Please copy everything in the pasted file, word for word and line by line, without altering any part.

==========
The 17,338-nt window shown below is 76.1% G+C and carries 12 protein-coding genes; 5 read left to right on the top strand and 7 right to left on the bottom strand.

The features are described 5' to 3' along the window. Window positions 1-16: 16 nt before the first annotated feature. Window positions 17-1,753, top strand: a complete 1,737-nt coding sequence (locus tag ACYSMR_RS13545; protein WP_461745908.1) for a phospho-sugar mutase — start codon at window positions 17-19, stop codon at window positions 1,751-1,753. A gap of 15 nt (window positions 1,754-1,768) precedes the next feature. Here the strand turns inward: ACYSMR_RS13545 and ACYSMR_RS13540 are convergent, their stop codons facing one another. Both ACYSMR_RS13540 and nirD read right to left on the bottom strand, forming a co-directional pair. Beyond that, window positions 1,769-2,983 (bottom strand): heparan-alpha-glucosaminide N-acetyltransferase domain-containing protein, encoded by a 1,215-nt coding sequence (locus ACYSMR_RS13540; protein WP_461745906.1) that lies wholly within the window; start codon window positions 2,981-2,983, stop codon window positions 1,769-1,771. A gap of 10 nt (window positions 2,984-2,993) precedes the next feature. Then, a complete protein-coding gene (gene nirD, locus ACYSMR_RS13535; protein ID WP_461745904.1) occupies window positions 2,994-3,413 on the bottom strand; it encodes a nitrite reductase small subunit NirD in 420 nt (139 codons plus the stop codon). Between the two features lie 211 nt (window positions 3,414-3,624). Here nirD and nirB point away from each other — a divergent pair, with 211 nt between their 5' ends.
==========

The 17,338-nt window shown below is 76.1% G+C and carries 12 protein-coding genes; 5 read left to right on the top strand and 7 right to left on the bottom strand.

The features are described 5' to 3' along the window. Window positions 1-16: 16 nt before the first annotated feature. Window positions 17-1,753, top strand: a complete 1,737-nt coding sequence (locus tag ACYSMR_RS13545; protein WP_461745908.1) for a phospho-sugar mutase — start codon at window positions 17-19, stop codon at window positions 1,751-1,753. A gap of 15 nt (window positions 1,754-1,768) precedes the next feature. Here the strand turns inward: ACYSMR_RS13545 and ACYSMR_RS13540 are convergent, their stop codons facing one another. Both ACYSMR_RS13540 and nirD read right to left on the bottom strand, forming a co-directional pair. Beyond that, window positions 1,769-2,983 (bottom strand): heparan-alpha-glucosaminide N-acetyltransferase domain-containing protein, encoded by a 1,215-nt coding sequence (locus ACYSMR_RS13540; protein WP_461745906.1) that lies wholly within the window; start codon window positions 2,981-2,983, stop codon window positions 1,769-1,771. A gap of 10 nt (window positions 2,984-2,993) precedes the next feature. Then, a complete protein-coding gene (gene nirD, locus ACYSMR_RS13535; protein ID WP_461745904.1) occupies window positions 2,994-3,413 on the bottom strand; it encodes a nitrite reductase small subunit NirD in 420 nt (139 codons plus the stop codon). Between the two features lie 211 nt (window positions 3,414-3,624). Here nirD and nirB point away from each other — a divergent pair, with 211 nt between their 5' ends.